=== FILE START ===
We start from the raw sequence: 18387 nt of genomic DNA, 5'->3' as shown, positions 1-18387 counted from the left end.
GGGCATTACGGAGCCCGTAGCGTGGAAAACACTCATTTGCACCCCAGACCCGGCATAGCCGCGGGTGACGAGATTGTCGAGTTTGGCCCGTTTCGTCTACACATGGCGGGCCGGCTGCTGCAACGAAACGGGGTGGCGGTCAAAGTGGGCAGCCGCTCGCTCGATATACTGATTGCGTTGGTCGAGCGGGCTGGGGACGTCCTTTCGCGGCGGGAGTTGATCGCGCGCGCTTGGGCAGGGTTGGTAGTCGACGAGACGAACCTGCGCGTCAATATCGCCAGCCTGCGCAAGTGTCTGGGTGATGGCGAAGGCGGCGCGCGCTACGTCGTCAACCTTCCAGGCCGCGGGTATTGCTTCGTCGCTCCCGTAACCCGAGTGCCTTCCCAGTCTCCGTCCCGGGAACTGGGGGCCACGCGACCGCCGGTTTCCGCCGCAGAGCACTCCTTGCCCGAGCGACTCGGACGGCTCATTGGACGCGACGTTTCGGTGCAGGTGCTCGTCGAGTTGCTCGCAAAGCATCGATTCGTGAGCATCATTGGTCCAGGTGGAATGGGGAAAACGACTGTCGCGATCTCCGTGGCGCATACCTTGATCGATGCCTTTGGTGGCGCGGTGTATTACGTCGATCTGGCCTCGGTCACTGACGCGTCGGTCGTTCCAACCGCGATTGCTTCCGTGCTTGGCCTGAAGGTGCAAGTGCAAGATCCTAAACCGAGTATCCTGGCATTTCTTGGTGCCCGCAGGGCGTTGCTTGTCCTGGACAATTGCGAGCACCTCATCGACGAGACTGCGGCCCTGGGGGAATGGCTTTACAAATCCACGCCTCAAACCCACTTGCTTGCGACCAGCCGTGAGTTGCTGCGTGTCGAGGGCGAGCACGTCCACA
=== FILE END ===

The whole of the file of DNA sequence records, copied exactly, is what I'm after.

We start from the raw sequence: 18387 nt of genomic DNA, 5'->3' as shown, positions 1-18387 counted from the left end.
GGGCATTACGGAGCCCGTAGCGTGGAAAACACTCATTTGCACCCCAGACCCGGCATAGCCGCGGGTGACGAGATTGTCGAGTTTGGCCCGTTTCGTCTACACATGGCGGGCCGGCTGCTGCAACGAAACGGGGTGGCGGTCAAAGTGGGCAGCCGCTCGCTCGATATACTGATTGCGTTGGTCGAGCGGGCTGGGGACGTCCTTTCGCGGCGGGAGTTGATCGCGCGCGCTTGGGCAGGGTTGGTAGTCGACGAGACGAACCTGCGCGTCAATATCGCCAGCCTGCGCAAGTGTCTGGGTGATGGCGAAGGCGGCGCGCGCTACGTCGTCAACCTTCCAGGCCGCGGGTATTGCTTCGTCGCTCCCGTAACCCGAGTGCCTTCCCAGTCTCCGTCCCGGGAACTGGGGGCCACGCGACCGCCGGTTTCCGCCGCAGAGCACTCCTTGCCCGAGCGACTCGGACGGCTCATTGGACGCGACGTTTCGGTGCAGGTGCTCGTCGAGTTGCTCGCAAAGCATCGATTCGTGAGCATCATTGGTCCAGGTGGAATGGGGAAAACGACTGTCGCGATCTCCGTGGCGCATACCTTGATCGATGCCTTTGGTGGCGCGGTGTATTACGTCGATCTGGCCTCGGTCACTGACGCGTCGGTCGTTCCAACCGCGATTGCTTCCGTGCTTGGCCTGAAGGTGCAAGTGCAAGATCCTAAACCGAGTATCCTGGCATTTCTTGGTGCCCGCAGGGCGTTGCTTGTCCTGGACAATTGCGAGCACCTCATCGACGAGACTGCGGCCCTGGGGGAATGGCTTTACAAATCCACGCCTCAAACCCACTTGCTTGCGACCAGCCGTGAGTTGCTGCGTGTCGAGGGCGAGCACGTCCACA